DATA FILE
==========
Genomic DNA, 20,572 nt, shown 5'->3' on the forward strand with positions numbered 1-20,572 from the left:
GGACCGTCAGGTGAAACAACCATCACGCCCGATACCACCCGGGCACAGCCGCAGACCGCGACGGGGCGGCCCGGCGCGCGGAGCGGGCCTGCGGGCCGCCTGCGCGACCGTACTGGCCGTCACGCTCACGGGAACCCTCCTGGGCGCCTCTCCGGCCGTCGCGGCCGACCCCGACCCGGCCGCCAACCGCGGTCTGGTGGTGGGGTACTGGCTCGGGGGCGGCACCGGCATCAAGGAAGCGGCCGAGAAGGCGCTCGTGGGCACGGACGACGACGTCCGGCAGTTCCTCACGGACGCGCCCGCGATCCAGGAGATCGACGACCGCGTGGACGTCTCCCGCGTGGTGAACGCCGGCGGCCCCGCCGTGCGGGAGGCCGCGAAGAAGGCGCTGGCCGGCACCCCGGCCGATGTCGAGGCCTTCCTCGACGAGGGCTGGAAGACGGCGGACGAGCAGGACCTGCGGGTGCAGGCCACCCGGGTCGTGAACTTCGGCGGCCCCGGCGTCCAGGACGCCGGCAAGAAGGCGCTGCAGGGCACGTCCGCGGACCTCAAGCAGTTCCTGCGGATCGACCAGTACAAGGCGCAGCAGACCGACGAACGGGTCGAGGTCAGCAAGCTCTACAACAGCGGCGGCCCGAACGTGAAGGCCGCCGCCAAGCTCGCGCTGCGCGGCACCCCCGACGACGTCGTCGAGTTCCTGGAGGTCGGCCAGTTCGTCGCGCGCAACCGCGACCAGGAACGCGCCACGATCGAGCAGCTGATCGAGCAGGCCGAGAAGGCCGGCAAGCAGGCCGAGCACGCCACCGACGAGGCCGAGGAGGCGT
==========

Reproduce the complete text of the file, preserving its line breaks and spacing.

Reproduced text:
Genomic DNA, 20,572 nt, shown 5'->3' on the forward strand with positions numbered 1-20,572 from the left:
GGACCGTCAGGTGAAACAACCATCACGCCCGATACCACCCGGGCACAGCCGCAGACCGCGACGGGGCGGCCCGGCGCGCGGAGCGGGCCTGCGGGCCGCCTGCGCGACCGTACTGGCCGTCACGCTCACGGGAACCCTCCTGGGCGCCTCTCCGGCCGTCGCGGCCGACCCCGACCCGGCCGCCAACCGCGGTCTGGTGGTGGGGTACTGGCTCGGGGGCGGCACCGGCATCAAGGAAGCGGCCGAGAAGGCGCTCGTGGGCACGGACGACGACGTCCGGCAGTTCCTCACGGACGCGCCCGCGATCCAGGAGATCGACGACCGCGTGGACGTCTCCCGCGTGGTGAACGCCGGCGGCCCCGCCGTGCGGGAGGCCGCGAAGAAGGCGCTGGCCGGCACCCCGGCCGATGTCGAGGCCTTCCTCGACGAGGGCTGGAAGACGGCGGACGAGCAGGACCTGCGGGTGCAGGCCACCCGGGTCGTGAACTTCGGCGGCCCCGGCGTCCAGGACGCCGGCAAGAAGGCGCTGCAGGGCACGTCCGCGGACCTCAAGCAGTTCCTGCGGATCGACCAGTACAAGGCGCAGCAGACCGACGAACGGGTCGAGGTCAGCAAGCTCTACAACAGCGGCGGCCCGAACGTGAAGGCCGCCGCCAAGCTCGCGCTGCGCGGCACCCCCGACGACGTCGTCGAGTTCCTGGAGGTCGGCCAGTTCGTCGCGCGCAACCGCGACCAGGAACGCGCCACGATCGAGCAGCTGATCGAGCAGGCCGAGAAGGCCGGCAAGCAGGCCGAGCACGCCACCGACGAGGCCGAGGAGGCGT